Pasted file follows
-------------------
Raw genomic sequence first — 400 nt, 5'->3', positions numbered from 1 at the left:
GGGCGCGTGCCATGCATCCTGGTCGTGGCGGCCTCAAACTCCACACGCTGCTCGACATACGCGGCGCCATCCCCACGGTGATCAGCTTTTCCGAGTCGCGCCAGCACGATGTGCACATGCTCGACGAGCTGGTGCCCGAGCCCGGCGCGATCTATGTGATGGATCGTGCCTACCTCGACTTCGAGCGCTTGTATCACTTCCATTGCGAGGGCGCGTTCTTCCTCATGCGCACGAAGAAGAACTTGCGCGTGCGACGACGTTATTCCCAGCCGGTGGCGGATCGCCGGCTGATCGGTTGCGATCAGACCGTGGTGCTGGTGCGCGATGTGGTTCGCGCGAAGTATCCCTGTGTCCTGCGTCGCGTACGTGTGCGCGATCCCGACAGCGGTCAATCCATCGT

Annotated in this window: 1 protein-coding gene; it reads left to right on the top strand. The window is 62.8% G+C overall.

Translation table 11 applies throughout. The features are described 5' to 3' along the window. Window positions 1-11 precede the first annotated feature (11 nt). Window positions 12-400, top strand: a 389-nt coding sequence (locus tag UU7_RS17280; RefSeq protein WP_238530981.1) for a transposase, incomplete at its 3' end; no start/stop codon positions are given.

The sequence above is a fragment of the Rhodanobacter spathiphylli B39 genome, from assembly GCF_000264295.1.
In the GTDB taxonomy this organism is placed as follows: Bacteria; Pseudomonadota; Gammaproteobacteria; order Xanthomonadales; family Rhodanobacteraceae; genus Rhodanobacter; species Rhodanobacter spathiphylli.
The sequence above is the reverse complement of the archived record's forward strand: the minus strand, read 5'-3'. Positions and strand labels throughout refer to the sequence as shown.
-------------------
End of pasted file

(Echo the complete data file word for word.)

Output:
Raw genomic sequence first — 400 nt, 5'->3', positions numbered from 1 at the left:
GGGCGCGTGCCATGCATCCTGGTCGTGGCGGCCTCAAACTCCACACGCTGCTCGACATACGCGGCGCCATCCCCACGGTGATCAGCTTTTCCGAGTCGCGCCAGCACGATGTGCACATGCTCGACGAGCTGGTGCCCGAGCCCGGCGCGATCTATGTGATGGATCGTGCCTACCTCGACTTCGAGCGCTTGTATCACTTCCATTGCGAGGGCGCGTTCTTCCTCATGCGCACGAAGAAGAACTTGCGCGTGCGACGACGTTATTCCCAGCCGGTGGCGGATCGCCGGCTGATCGGTTGCGATCAGACCGTGGTGCTGGTGCGCGATGTGGTTCGCGCGAAGTATCCCTGTGTCCTGCGTCGCGTACGTGTGCGCGATCCCGACAGCGGTCAATCCATCGT

Annotated in this window: 1 protein-coding gene; it reads left to right on the top strand. The window is 62.8% G+C overall.

Translation table 11 applies throughout. The features are described 5' to 3' along the window. Window positions 1-11 precede the first annotated feature (11 nt). Window positions 12-400, top strand: a 389-nt coding sequence (locus tag UU7_RS17280; RefSeq protein WP_238530981.1) for a transposase, incomplete at its 3' end; no start/stop codon positions are given.

The sequence above is a fragment of the Rhodanobacter spathiphylli B39 genome, from assembly GCF_000264295.1.
In the GTDB taxonomy this organism is placed as follows: Bacteria; Pseudomonadota; Gammaproteobacteria; order Xanthomonadales; family Rhodanobacteraceae; genus Rhodanobacter; species Rhodanobacter spathiphylli.
The sequence above is the reverse complement of the archived record's forward strand: the minus strand, read 5'-3'. Positions and strand labels throughout refer to the sequence as shown.